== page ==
Kary Vincent Jr.


Kary Vincent Jr. is another intriguing option, as he is a smaller corner at 5'10" 185, and he ran a 4.36 at the combine along with having a 35.5-inch vertical. Vincent was another guy like Gowan that sat out in 2020 due to Covid, He was also the starting nickel for LSU in their 2019 Championship run. Vincent recorded 47 tackles, 4 interceptions, and 8 pass deflections while only allowing a passer rating of 68 while in coverage during the 2019 season. Vincent is a smaller corner, so he is likely be battling with Josiah Scott for the backup nickel role behind Avonte Maddox.


2022 UDFA's


Not too often do we talk about undrafted free agents potentially becoming starting options just a couple weeks after they were signed, but Mario Goodrich from Clemson and Josh Jobe from Alabama have played a lot of football for two of the best teams in the country. Howie Roseman also mentioned that this year’s UDFA class will be huge for the Eagles due to the amount of good players that will go undrafted after a lot of players elected to not enter the draft last season with the free Covid year. Jobe and Goodrich are both corners that played in schemes with advanced NFL level coverage concepts led by the two best defensive coordinators in college, giving them a great understanding for NFL coverage concepts from the jump.


Mario Goodrich

Credit: Yahoo! Sports


Mario Goodrich was one of the best corners in college football this past season, and he was the best performing corner on a Clemson team that featured second round pick Andrew Booth (not to say Goodrich is better than Booth). In 11 games, Goodrich was targeted 44 times in coverage and only allowed 23 catches for 244 yards and no touchdowns, while logging 2 interceptions, 9 pass deflections, along with allowing a passer rating of 40 and 51.2% completion percent when targeted in coverage. Goodrich plays with good vision while in zone, and he understands NFL coverage concepts and has a pretty good sense of what the receiver is going to do. The biggest knock on Goodrich is that he isn't fluid in his hips, but he won't be asked to match receivers movements in Gannon's scheme, so this is not much of a concern. Another thing to note is that Goodrich can get turned around at times, and he often panics and tries to get too grabby which often causes penalties. The former Clemson Tigers has really good breaking speed and ball skills when playing with his eyes on the quarterback, and he is extremely sound in zone coverage which will most definitely be a massive advantage during minicamp. Goodrich has all the tools to play big time snaps for the Eagles, but he needs to work on not getting turned around and out of position.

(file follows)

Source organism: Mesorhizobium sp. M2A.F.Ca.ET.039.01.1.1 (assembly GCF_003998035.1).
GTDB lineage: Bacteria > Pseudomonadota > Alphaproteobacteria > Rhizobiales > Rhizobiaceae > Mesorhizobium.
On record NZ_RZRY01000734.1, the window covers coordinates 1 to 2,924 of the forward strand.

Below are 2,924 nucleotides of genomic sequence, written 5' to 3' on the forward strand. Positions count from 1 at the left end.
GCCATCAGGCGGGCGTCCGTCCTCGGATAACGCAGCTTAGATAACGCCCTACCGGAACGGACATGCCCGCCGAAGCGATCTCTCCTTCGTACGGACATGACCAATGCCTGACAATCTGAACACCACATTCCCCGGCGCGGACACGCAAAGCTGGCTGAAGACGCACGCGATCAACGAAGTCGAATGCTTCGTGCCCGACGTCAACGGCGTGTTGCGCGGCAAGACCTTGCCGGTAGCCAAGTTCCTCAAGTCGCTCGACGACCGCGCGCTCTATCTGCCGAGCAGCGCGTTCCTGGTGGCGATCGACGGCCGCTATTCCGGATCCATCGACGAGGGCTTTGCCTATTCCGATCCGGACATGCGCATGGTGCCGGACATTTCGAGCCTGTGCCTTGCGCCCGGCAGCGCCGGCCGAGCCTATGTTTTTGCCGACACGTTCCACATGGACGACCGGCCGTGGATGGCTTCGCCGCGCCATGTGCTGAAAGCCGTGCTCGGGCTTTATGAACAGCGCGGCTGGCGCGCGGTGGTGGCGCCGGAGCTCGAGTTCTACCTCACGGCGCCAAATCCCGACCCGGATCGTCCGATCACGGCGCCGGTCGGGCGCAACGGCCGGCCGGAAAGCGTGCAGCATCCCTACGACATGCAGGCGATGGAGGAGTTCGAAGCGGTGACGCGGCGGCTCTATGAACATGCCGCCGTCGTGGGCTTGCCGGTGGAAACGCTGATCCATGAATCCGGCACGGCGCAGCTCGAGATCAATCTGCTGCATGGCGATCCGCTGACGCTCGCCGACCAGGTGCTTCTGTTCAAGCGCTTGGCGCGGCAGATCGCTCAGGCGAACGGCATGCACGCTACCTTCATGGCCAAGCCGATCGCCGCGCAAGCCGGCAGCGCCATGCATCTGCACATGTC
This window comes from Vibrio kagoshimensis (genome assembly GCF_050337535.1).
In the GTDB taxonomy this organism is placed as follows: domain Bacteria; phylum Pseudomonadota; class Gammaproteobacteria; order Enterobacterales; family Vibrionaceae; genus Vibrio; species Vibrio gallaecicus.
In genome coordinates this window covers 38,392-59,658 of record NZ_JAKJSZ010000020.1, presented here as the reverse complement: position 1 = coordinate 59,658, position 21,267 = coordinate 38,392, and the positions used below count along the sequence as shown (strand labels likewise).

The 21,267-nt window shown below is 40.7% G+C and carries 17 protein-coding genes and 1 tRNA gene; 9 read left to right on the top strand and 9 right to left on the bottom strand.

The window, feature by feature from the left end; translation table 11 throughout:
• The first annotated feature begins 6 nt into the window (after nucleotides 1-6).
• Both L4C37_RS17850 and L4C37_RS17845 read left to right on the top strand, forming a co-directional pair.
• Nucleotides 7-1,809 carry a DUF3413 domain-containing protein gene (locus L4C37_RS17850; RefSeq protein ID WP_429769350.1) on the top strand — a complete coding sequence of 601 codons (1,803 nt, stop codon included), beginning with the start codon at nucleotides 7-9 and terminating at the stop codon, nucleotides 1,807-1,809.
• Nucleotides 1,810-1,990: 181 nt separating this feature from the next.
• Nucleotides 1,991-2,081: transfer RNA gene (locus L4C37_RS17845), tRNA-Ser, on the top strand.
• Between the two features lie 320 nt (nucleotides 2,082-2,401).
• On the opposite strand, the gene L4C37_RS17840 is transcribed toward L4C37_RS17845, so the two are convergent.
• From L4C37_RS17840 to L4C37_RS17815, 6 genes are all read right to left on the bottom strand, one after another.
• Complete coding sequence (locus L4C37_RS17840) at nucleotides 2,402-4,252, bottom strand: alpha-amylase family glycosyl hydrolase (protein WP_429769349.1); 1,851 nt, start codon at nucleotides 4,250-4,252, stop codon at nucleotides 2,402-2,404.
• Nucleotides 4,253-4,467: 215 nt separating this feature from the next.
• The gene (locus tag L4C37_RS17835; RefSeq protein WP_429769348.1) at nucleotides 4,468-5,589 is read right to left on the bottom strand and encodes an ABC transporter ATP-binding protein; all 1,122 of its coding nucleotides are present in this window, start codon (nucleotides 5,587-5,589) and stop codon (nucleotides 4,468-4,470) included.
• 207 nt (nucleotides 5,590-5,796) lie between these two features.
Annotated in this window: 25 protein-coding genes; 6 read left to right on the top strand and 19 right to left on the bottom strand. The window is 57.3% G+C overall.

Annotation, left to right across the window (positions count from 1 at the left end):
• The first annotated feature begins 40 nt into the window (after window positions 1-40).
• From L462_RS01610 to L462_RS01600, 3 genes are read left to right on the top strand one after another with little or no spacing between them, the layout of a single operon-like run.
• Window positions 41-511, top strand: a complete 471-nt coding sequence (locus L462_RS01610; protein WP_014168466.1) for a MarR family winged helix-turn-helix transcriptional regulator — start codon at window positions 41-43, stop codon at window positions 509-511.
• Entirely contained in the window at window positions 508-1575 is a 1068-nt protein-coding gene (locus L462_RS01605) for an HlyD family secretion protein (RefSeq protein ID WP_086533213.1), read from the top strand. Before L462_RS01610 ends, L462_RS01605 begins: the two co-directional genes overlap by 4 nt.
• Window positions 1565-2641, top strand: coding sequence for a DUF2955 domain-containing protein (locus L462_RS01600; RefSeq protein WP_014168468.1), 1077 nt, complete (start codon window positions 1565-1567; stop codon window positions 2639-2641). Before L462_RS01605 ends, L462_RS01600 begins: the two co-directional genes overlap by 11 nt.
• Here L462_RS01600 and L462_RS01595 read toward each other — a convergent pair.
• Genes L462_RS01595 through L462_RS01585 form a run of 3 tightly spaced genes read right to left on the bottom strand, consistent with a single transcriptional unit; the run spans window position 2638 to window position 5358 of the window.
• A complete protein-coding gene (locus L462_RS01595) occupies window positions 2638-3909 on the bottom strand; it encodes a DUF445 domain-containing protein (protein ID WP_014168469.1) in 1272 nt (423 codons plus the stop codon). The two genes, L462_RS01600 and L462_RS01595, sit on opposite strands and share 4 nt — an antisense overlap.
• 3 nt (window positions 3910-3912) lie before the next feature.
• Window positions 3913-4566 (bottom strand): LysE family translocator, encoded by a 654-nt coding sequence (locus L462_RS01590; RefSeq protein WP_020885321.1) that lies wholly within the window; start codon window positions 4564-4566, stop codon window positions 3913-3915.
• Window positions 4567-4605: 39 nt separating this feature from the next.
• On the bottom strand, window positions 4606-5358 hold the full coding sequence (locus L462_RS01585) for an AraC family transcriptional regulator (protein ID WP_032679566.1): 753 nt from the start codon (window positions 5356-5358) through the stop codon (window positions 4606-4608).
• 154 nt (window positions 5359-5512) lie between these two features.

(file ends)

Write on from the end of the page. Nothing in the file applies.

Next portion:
Josh Jobe


Jobe is a two year started that was profiled as a second/third round pick heading into the year, but he struggled in his junior year at Alabama. This past season, Jobe gave up a 71.4% completion percentage and a 109.9 passer rating along with 4 touchdowns in coverage. With Jobe, he is a long and physical corner, but at 24 years of age, many worry about some of the bad traits he has like his poor eyes and play recognition when in zone, along with his poor ability to locate the football with the ball in the air. Jobe often goes from playing the ball to playing the man in zone coverage, which frequently leads to flags. Jobe is also another victim of tightness in the hips, and he struggles with his initial burst and change of direction. Even though Jobe won't be asked to match receivers while in coverage while in Philadelphia, some of these traits are quite worrisome. With the cornerback room wide open, Jobe has the chance to come in and earn a roster spot. He has all the physical tools to be an impact player, but it will be hard for him to beat out Goodrich, McPhearson, and Gowan. I fully expect Jobe to make the roster, or in worst case the practice squad. Having depth is never a bad thing, and Jobe provides that with the knowledge of advanced NFL coverage concepts.